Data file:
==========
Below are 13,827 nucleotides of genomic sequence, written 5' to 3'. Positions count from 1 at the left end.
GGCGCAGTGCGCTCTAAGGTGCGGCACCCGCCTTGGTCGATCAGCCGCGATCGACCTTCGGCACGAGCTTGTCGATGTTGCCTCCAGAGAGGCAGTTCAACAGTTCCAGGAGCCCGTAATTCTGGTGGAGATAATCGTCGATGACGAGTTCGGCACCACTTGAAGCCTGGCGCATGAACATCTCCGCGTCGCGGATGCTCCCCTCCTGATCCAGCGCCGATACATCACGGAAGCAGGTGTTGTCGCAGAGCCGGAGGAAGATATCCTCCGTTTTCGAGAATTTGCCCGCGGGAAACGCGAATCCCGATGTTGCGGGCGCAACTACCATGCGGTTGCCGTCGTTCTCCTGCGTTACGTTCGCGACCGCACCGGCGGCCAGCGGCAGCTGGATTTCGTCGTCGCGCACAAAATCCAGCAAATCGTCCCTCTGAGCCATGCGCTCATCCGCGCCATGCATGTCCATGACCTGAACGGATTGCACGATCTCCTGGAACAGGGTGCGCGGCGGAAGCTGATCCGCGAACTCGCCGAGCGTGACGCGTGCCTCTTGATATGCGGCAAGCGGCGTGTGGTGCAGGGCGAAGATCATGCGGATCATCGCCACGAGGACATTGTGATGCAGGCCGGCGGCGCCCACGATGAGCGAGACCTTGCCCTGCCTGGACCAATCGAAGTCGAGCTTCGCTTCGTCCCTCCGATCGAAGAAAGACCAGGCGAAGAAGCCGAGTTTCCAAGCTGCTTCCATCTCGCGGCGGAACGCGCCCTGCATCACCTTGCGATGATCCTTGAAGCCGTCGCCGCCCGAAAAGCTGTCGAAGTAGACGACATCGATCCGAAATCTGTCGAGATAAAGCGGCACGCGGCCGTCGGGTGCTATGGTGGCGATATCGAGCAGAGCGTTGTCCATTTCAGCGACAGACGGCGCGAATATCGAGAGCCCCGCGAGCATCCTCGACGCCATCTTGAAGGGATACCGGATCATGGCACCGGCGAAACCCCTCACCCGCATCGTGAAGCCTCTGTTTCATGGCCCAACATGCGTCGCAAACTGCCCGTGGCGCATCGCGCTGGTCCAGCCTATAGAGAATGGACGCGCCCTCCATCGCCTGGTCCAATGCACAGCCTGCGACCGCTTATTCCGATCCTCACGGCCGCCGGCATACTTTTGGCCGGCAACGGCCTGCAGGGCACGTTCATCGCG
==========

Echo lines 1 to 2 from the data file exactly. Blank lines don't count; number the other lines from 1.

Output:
Below are 13,827 nucleotides of genomic sequence, written 5' to 3'. Positions count from 1 at the left end.
GGCGCAGTGCGCTCTAAGGTGCGGCACCCGCCTTGGTCGATCAGCCGCGATCGACCTTCGGCACGAGCTTGTCGATGTTGCCTCCAGAGAGGCAGTTCAACAGTTCCAGGAGCCCGTAATTCTGGTGGAGATAATCGTCGATGACGAGTTCGGCACCACTTGAAGCCTGGCGCATGAACATCTCCGCGTCGCGGATGCTCCCCTCCTGATCCAGCGCCGATACATCACGGAAGCAGGTGTTGTCGCAGAGCCGGAGGAAGATATCCTCCGTTTTCGAGAATTTGCCCGCGGGAAACGCGAATCCCGATGTTGCGGGCGCAACTACCATGCGGTTGCCGTCGTTCTCCTGCGTTACGTTCGCGACCGCACCGGCGGCCAGCGGCAGCTGGATTTCGTCGTCGCGCACAAAATCCAGCAAATCGTCCCTCTGAGCCATGCGCTCATCCGCGCCATGCATGTCCATGACCTGAACGGATTGCACGATCTCCTGGAACAGGGTGCGCGGCGGAAGCTGATCCGCGAACTCGCCGAGCGTGACGCGTGCCTCTTGATATGCGGCAAGCGGCGTGTGGTGCAGGGCGAAGATCATGCGGATCATCGCCACGAGGACATTGTGATGCAGGCCGGCGGCGCCCACGATGAGCGAGACCTTGCCCTGCCTGGACCAATCGAAGTCGAGCTTCGCTTCGTCCCTCCGATCGAAGAAAGACCAGGCGAAGAAGCCGAGTTTCCAAGCTGCTTCCATCTCGCGGCGGAACGCGCCCTGCATCACCTTGCGATGATCCTTGAAGCCGTCGCCGCCCGAAAAGCTGTCGAAGTAGACGACATCGATCCGAAATCTGTCGAGATAAAGCGGCACGCGGCCGTCGGGTGCTATGGTGGCGATATCGAGCAGAGCGTTGTCCATTTCAGCGACAGACGGCGCGAATATCGAGAGCCCCGCGAGCATCCTCGACGCCATCTTGAAGGGATACCGGATCATGGCACCGGCGAAACCCCTCACCCGCATCGTGAAGCCTCTGTTTCATGGCCCAACATGCGTCGCAAACTGCCCGTGGCGCATCGCGCTGGTCCAGCCTATAGAGAATGGACGCGCCCTCCATCGCCTGGTCCAATGCACAGCCTGCGACCGCTTATTCCGATCCTCACGGCCGCCGGCATACTTTTGGCCGGCAACGGCCTGCAGGGCACGTTCATCGCG